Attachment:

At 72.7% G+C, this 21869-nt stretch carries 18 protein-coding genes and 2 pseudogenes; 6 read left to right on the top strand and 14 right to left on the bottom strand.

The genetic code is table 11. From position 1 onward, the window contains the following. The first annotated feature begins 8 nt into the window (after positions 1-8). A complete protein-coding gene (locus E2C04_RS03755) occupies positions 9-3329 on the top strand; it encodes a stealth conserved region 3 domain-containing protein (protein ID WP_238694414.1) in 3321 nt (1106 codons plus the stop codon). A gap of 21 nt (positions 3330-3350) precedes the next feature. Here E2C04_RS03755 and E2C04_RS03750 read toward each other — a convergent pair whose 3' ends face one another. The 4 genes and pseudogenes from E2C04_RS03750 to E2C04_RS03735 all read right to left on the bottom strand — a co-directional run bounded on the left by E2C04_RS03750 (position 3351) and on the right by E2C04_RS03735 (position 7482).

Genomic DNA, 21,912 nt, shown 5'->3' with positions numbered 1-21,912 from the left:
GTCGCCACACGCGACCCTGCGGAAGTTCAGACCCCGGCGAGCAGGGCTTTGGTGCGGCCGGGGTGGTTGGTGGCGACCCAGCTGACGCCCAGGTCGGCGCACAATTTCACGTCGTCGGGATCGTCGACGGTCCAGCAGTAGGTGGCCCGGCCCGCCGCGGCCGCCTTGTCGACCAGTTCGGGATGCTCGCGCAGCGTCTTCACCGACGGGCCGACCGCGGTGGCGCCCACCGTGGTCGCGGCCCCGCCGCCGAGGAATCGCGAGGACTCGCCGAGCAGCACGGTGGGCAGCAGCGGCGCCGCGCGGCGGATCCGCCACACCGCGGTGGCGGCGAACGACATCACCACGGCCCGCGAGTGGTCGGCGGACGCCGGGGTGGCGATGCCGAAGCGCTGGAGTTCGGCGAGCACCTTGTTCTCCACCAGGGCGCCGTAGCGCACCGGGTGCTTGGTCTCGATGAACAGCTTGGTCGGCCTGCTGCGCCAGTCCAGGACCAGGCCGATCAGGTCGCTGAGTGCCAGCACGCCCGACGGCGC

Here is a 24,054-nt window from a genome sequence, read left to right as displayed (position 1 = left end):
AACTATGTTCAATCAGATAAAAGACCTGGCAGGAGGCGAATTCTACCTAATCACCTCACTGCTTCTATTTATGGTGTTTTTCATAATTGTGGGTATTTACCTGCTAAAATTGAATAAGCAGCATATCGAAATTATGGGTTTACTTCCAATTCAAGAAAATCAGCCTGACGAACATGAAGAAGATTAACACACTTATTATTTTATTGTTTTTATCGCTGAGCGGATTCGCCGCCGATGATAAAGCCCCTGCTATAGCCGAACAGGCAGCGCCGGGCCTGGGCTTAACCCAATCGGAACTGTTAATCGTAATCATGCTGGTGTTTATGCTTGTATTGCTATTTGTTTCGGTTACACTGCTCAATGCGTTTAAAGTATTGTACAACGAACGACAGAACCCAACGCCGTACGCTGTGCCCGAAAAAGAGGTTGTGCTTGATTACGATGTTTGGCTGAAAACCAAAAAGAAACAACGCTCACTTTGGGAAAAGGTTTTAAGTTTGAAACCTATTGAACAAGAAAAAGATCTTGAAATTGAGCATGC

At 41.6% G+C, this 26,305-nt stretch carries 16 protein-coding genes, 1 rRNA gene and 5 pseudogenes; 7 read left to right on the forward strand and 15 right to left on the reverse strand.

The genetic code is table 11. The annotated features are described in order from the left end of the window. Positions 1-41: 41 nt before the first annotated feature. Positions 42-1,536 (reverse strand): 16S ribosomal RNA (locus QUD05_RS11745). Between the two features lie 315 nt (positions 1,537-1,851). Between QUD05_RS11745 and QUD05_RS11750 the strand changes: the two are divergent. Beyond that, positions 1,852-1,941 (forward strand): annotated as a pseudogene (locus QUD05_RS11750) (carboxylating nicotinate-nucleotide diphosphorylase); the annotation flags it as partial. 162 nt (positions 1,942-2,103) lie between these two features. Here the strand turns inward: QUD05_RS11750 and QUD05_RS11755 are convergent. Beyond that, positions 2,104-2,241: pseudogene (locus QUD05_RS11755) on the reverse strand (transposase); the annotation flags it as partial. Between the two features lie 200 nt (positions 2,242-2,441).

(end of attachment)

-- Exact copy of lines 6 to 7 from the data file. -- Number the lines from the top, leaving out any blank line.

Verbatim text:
AACTATGTTCAATCAGATAAAAGACCTGGCAGGAGGCGAATTCTACCTAATCACCTCACTGCTTCTATTTATGGTGTTTTTCATAATTGTGGGTATTTACCTGCTAAAATTGAATAAGCAGCATATCGAAATTATGGGTTTACTTCCAATTCAAGAAAATCAGCCTGACGAACATGAAGAAGATTAACACACTTATTATTTTATTGTTTTTATCGCTGAGCGGATTCGCCGCCGATGATAAAGCCCCTGCTATAGCCGAACAGGCAGCGCCGGGCCTGGGCTTAACCCAATCGGAACTGTTAATCGTAATCATGCTGGTGTTTATGCTTGTATTGCTATTTGTTTCGGTTACACTGCTCAATGCGTTTAAAGTATTGTACAACGAACGACAGAACCCAACGCCGTACGCTGTGCCCGAAAAAGAGGTTGTGCTTGATTACGATGTTTGGCTGAAAACCAAAAAGAAACAACGCTCACTTTGGGAAAAGGTTTTAAGTTTGAAACCTATTGAACAAGAAAAAGATCTTGAAATTGAGCATGC

At 41.6% G+C, this 26,305-nt stretch carries 16 protein-coding genes, 1 rRNA gene and 5 pseudogenes; 7 read left to right on the forward strand and 15 right to left on the reverse strand.